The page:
Figure 17: Optical microscopy images of nozzle discharge and inlets at initial conditions and after 100 hours of erosion testing exhibiting no significant erosion damage.

As is shown in Figure 17, the diameter of the nozzle discharge and inlet remained constant after 100 hours of erosion testing. However, additional wear was noticed in the inlet of the nanofuel tested nozzle after 100 hours of erosion testing. The additional wear in the nozzle inlet was suspected to increase the roughness of the inlet, thereby increasing the coefficient of friction and subsequently reducing the discharge coefficient, as is observed in Figure 16. However, the change in discharge coefficient between the nanofuel tested nozzle and baseline RP-2 tested nozzle was insignificant after 100 hours of pumping the fuel at a pressure differential of 200 PSI indicating that the nanofuel did not increase the erosion rate of fuel injector components.

3.6. Ignition Delay Time Measurements

To evaluate the effect of adding aluminum nanoparticles to the combustion kinetics of RP-2 fuel, spray ignition delay times were measured in a constant volume combustion chamber. Spray ignition delay times at temperatures ranging from 600 to 800 K for baseline RP-2 fuel, 1.5% PE-CVD coated aluminum nanofuel, and 1.5% uncoated aluminum nanofuel are presented in Figure 18.

Figure 18: Spray ignition delay time results demonstrating a 10–20% increase in ignition delay time for the PE-CVD coated aluminum nanofuel and a 50–100% increase in ignition delay time for the uncoated counterpart.

The spray ignition delay time for the PE-CVD coated aluminum nanofuels is 10–20% longer than baseline RP-2 fuel, which is considered within an acceptable deviation. The ignition delay times of the uncoated RP-2 nanofuel samples were approximately 50–100% longer than the baseline RP-2. The combustion process is divided into three major steps: evaporation, mixing, and gas-phase chemical reaction. It was hypothesized that the uncoated sample formed agglomerates that reduced the evaporation rate of the RP-2 fuel, which reduces the kinetics of the combustion process. On the other hand, the negligible change in ignition delay time for the PE-CVD coated aluminum nanofuel sample provides evidence to support the conclusion that the PE-CVD coating reduces agglomeration and permits the fuel to evaporate and maintain combustion kinetic characteristics while simultaneously releasing more energy as determined in the combustion enthalpy evaluations.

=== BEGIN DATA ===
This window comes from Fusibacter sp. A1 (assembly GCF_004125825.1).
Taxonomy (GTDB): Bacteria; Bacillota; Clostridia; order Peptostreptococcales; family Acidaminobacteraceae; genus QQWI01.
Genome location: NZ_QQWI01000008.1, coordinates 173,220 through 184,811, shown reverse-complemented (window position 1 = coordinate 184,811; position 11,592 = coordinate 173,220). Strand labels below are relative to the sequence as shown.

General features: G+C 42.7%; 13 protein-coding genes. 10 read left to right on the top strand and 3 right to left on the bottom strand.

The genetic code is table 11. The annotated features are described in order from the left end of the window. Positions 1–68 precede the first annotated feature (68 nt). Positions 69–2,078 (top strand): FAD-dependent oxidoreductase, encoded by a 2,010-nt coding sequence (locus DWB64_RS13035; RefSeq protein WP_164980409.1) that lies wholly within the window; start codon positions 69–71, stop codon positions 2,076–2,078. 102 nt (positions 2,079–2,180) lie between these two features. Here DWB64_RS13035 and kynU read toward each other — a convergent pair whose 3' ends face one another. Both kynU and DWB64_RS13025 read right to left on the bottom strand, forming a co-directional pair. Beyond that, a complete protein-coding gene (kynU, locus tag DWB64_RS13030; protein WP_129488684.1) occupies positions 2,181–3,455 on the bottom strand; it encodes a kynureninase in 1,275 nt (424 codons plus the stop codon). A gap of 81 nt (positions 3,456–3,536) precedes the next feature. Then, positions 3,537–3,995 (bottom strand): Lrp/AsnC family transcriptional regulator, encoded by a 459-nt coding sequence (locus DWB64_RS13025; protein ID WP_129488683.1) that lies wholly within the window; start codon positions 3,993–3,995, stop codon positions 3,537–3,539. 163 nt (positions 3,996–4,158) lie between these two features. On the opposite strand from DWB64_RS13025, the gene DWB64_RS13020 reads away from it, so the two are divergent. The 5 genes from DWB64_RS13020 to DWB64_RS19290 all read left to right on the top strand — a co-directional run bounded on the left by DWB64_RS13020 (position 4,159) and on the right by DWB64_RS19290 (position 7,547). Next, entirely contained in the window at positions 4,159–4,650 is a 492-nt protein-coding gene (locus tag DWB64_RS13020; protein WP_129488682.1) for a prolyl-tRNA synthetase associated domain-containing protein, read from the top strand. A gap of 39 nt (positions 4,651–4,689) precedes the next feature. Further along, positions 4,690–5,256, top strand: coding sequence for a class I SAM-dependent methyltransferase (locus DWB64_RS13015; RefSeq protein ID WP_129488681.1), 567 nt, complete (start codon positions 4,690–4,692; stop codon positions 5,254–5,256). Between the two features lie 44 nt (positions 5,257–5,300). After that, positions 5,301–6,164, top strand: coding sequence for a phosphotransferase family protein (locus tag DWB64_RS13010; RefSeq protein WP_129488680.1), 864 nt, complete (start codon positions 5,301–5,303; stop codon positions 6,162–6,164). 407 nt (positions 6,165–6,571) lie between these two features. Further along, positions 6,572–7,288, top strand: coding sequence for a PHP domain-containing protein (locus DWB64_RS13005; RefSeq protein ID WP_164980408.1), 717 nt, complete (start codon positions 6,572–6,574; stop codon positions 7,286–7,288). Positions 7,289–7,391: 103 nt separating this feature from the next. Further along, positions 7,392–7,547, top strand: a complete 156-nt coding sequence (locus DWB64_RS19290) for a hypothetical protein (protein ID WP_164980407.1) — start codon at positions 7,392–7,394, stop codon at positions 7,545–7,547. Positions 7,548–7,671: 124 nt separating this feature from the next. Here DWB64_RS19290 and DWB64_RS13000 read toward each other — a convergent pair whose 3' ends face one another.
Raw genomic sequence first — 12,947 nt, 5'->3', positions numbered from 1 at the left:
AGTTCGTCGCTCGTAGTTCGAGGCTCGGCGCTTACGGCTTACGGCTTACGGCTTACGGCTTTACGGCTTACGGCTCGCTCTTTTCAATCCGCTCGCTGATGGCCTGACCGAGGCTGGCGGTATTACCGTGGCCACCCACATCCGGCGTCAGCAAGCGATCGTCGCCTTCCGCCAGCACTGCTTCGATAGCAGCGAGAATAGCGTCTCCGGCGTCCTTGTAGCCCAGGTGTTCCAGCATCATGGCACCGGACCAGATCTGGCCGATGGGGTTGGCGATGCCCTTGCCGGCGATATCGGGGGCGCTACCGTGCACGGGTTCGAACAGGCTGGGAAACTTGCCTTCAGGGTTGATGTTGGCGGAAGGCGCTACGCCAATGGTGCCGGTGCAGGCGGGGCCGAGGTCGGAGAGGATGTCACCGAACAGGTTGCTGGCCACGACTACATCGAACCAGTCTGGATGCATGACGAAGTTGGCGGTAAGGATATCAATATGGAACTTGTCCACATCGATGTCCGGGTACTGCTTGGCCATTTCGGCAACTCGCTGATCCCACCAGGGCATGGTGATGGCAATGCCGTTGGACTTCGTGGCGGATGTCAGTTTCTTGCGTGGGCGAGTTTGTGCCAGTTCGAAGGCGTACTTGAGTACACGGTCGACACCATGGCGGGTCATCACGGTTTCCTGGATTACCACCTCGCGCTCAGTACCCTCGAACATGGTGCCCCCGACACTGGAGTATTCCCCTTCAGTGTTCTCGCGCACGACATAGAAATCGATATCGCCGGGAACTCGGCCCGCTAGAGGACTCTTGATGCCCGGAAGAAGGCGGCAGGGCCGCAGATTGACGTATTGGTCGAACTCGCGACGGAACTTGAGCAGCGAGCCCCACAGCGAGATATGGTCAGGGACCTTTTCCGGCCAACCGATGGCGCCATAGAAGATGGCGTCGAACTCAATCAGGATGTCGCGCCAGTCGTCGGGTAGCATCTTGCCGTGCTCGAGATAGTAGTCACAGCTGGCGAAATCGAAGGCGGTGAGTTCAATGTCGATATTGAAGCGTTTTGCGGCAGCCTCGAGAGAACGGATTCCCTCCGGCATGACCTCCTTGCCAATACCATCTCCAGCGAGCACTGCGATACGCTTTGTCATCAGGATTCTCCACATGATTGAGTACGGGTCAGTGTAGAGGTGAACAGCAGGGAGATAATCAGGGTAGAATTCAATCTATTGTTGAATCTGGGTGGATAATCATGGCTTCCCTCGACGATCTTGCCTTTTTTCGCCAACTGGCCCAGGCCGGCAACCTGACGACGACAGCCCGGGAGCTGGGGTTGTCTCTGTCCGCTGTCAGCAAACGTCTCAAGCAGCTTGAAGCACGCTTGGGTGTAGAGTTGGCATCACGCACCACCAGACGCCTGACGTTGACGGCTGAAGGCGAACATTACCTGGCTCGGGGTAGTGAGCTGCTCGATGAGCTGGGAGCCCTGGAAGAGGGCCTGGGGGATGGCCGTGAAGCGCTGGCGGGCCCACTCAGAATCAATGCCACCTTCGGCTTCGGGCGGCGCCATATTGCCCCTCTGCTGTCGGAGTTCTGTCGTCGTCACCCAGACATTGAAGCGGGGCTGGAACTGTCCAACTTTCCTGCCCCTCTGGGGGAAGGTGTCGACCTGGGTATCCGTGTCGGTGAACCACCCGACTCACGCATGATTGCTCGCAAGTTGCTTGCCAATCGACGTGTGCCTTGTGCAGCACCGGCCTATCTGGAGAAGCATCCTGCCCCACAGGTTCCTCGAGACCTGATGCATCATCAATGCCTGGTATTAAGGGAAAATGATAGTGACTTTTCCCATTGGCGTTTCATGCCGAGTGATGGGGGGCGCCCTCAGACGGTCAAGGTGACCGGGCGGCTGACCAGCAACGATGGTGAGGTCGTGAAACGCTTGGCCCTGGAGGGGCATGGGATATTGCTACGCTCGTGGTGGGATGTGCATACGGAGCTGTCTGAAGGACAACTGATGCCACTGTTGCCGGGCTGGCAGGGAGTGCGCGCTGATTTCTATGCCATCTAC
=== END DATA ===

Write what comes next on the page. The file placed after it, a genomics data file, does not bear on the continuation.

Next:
4. Conclusions

Utilizing nanoparticle technology to improve the thermal performance and energy density of fuels can help meet the objectives of improving mission capabilities of aircraft but must be passivated from oxidation and stabilized from agglomeration to ensure the functionality of the fuel is not compromised. Through our research, a passivating 6 nm thick coating that stabilizes individual nanoparticles was demonstrated by the PE-CVD coating process. Once dispersed into RP-2 base fuel, the nanoparticles exhibited retention of particle size over a five-month storage period, thereby demonstrating stability from agglomeration. Additionally, the thermal conductivity and volumetric enthalpy of combustion of the PE-CVD coated aluminum nanofuel at a concentration of 3.0% by volume exhibited 17.7% and 0.9% improvement, respectively, compared to the baseline RP-2 fuel. At an equivalent concentration, uncoated aluminum nanofuel exhibited 0.3% improvement in volumetric enthalpy of combustion compared to the baseline RP-2 fuel. The greater improvement in the volumetric enthalpy of combustion between the PE-CVD coated and uncoated aluminum nanofuel indicates that the PE-CVD coating protected the aluminum from oxidation, thereby providing a greater amount of combustible aluminum per mass of nanofuel. Furthermore, the PE-CVD coated aluminum nanofuel exhibited a negligible 1% reduction in the discharge coefficient of a 1 mm stainless steel nozzle compared to baseline RP-2 fuel after 100 hours of erosion testing at pressure differential across the nozzle of 200 PSID. Finally, the ignition delay time of the PE-CVD coated aluminum nanofuel and uncoated aluminum nanofuel at a concentration of 1.5% by volume exhibited an increase in ignition delay time of 10–20% and 50–100%, respectively, compared to the baseline RP-2 fuel. Thus, the larger increase in ignition delay time for the uncoated sample compared to the PE-CVD coated sample indicates that the agglomeration of the uncoated nanoparticles affected the ignition process. As a result, the passivation and stabilization of aluminum nanoparticles by the PE-CVD coating method demonstrated that nanoparticle technology can be utilized to improve the thermal performance and energy density of fuels.

Conflict of Interests

The authors declare that there is no conflict of interests regarding the publication of this paper.

Acknowledgments

The authors thank the United States Air Force for their support of these developments under Contract no. FA9300-13-M-1007. Additional support was provided by the National Science Foundation under Grant no. CBET GOALI no. 1132220.